February was National Children’s Dental Health Month. Last month, everyone in our professional community should have been working to promote good oral hygiene in children. As children rely heavily on their parents, teachers, and caregivers to teach them these habits, our emphasis should actually be on reaching the grownups in a child’s life.
The unfortunate truth is that many children are not being well served in this area. This makes the role of a pediatric dental assistant especially vital during this time. You are the front line, the one that will spend the most time with children in the office, and the one that will have the most contact with the parents.
Many parents just haven’t been getting the message. Maybe they aren’t concerned about primary teeth, perhaps they are distracted by the other thirty things on their to-do list; whatever the reason a great number of children aren’t getting the attention and instruction they need with oral hygiene.
Did you know that…
… 1 in 3 children ages 2-5 are affected by tooth decay?
… 1 in 5 children ages 5-11 have at least one untreated and decaying tooth?
… 2 out of 5 children ages 2-11 have had tooth decay in their primary teeth?
These numbers should be concerning to all of us, as well as the fact that childhood tooth decay is the top chronic childhood illness.
What the AAPD has to say
Sometimes the amount of information and debate that comes out can be overwhelming, misleading, or confusing to the average family. Just last year, we were bombarded with headlines about how there’s no need to floss and that fluoride is bad for you.
It’s up to us to combat such bad information and to use our proximity to our patients to show them the way. American Academy of Pediatric Dentistry (AAPD) President Dr. Jade Miller adds his thoughts to the conversation:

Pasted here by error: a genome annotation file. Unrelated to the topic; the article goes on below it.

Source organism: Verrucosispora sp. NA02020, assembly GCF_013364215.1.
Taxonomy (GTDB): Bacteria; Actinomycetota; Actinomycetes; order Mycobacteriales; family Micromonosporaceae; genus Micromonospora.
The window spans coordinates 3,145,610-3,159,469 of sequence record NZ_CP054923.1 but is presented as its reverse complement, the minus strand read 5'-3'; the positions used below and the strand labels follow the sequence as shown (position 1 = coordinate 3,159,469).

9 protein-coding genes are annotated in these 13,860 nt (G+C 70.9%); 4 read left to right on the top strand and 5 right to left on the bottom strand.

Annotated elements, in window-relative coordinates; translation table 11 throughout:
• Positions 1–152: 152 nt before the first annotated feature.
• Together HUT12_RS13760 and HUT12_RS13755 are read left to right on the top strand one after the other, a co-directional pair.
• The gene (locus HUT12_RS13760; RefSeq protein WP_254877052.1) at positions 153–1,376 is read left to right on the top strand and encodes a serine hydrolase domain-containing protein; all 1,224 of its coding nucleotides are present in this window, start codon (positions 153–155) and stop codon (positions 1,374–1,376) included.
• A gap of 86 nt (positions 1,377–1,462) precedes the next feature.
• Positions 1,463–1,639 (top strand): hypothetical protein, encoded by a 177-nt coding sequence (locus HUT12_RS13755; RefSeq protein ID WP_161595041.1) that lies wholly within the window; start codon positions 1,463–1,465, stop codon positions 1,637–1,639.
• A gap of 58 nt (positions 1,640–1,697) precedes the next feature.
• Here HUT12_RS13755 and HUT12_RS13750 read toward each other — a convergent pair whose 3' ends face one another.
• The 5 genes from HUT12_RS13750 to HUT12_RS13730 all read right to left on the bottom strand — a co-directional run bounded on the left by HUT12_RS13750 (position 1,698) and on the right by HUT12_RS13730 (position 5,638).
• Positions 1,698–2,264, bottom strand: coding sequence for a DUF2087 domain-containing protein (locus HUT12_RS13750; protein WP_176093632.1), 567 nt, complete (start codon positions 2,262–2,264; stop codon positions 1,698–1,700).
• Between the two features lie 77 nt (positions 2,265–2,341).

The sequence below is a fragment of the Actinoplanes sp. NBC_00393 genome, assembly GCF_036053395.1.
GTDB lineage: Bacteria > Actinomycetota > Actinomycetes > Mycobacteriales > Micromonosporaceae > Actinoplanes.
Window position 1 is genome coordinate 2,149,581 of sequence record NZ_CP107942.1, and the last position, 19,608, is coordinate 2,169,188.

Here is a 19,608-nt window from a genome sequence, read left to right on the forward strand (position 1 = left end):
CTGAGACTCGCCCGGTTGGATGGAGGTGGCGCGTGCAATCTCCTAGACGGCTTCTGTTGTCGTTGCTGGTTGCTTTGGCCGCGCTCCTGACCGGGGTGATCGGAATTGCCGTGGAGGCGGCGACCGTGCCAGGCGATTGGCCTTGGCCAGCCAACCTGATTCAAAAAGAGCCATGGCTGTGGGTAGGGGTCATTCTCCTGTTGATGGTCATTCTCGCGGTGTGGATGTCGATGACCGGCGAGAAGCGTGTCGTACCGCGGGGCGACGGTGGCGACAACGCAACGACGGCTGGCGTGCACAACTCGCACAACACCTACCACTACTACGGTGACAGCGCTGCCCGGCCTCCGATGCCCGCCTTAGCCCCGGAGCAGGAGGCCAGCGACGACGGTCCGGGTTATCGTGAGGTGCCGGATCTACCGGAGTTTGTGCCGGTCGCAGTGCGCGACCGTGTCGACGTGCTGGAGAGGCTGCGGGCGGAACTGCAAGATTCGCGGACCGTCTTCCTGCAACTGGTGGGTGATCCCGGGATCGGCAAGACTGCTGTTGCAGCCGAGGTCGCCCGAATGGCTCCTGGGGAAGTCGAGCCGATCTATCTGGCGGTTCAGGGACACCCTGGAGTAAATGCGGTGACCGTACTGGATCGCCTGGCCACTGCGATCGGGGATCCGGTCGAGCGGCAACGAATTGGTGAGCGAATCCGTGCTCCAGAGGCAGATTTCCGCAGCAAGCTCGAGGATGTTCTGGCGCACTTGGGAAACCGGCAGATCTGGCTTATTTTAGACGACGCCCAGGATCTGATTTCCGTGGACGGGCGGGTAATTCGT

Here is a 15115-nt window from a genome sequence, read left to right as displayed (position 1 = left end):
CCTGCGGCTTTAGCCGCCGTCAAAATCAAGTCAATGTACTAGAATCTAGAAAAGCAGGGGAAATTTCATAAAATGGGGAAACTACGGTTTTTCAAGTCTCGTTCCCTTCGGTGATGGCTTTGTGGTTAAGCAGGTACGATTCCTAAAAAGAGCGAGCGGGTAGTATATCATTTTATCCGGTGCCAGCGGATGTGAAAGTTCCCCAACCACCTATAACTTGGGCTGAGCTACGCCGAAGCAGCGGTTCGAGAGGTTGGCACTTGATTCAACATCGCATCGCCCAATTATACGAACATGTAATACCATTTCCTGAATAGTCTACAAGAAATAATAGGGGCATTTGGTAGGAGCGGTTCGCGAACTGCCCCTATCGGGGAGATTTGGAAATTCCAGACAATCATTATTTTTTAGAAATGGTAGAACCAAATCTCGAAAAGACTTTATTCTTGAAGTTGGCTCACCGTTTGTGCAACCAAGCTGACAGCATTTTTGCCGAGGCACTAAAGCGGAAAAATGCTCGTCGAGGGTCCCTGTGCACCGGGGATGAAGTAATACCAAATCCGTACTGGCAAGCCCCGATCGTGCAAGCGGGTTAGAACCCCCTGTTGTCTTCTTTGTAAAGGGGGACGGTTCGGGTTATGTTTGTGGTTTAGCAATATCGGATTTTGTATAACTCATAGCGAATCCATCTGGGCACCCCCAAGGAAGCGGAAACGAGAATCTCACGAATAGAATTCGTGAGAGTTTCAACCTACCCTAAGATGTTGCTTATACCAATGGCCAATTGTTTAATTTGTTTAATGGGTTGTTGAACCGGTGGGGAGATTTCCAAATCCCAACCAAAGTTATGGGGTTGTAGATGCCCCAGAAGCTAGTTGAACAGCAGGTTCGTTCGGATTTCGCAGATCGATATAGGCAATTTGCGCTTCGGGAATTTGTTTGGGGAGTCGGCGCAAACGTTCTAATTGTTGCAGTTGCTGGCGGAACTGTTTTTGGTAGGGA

“Parents are bombarded with unsolicited advice and health findings that are constantly changing. We don’t want to add to that stress, but there are a few common misconceptions, that if cleared up, could help make a huge difference in your child’s oral health – which is linked to their overall health & wellness.”
As tooth decay is nearly one hundred percent preventable, what are a few fundamental things that we can instruct parents to do to keep the problem at bay? The AAPD gives these four tips:
1. When it comes to sugary treats and beverages, it’s how often, not how much. Grazing on candy or soda throughout the day leads to prolonged sugar exposure, which greatly increases their risk of tooth decay. Instead, sticking to designated meal and snack times can help minimize the risk.
2. Don’t put babies to bed with a bottle.
Many new parents are completely oblivious to “Baby Bottle Tooth Decay,” now known as Early Childhood Caries. Milk contains sugar, which means that their young teeth are being attacked by mouth acids from that sugar all night. Give water rather than juice or milk as a thirst quencher to your baby.
3. Wean children off of their pacifier by age three.
Prolonged use of a pacifier (and thumb sucking) can increase the risk of cavities and interfere with the normal development of the jaws and teeth.
4. Avoid topical teething gels and rings.
The FDA warns against the use of teething gels to numb sure gums because they contain benzocaine or lidocaine, and even the use of teething rings, as they could be harmful to children.
Don’t Forget the Basics
This year’s slogan for National Children’s Dental Health Month (NCDHM) was “Choose Tap Water for a Sparkling Smile.” Simply getting the majority of children drinking fluoride containing tap water and brushing their teeth twice a day would be a great achievement, as it is the basics that are the best at preventing tooth decay.
Feel free to contact us if you have questions about what you can do to help keep little teeth healthy.
~ Dr. Rhea Haugseth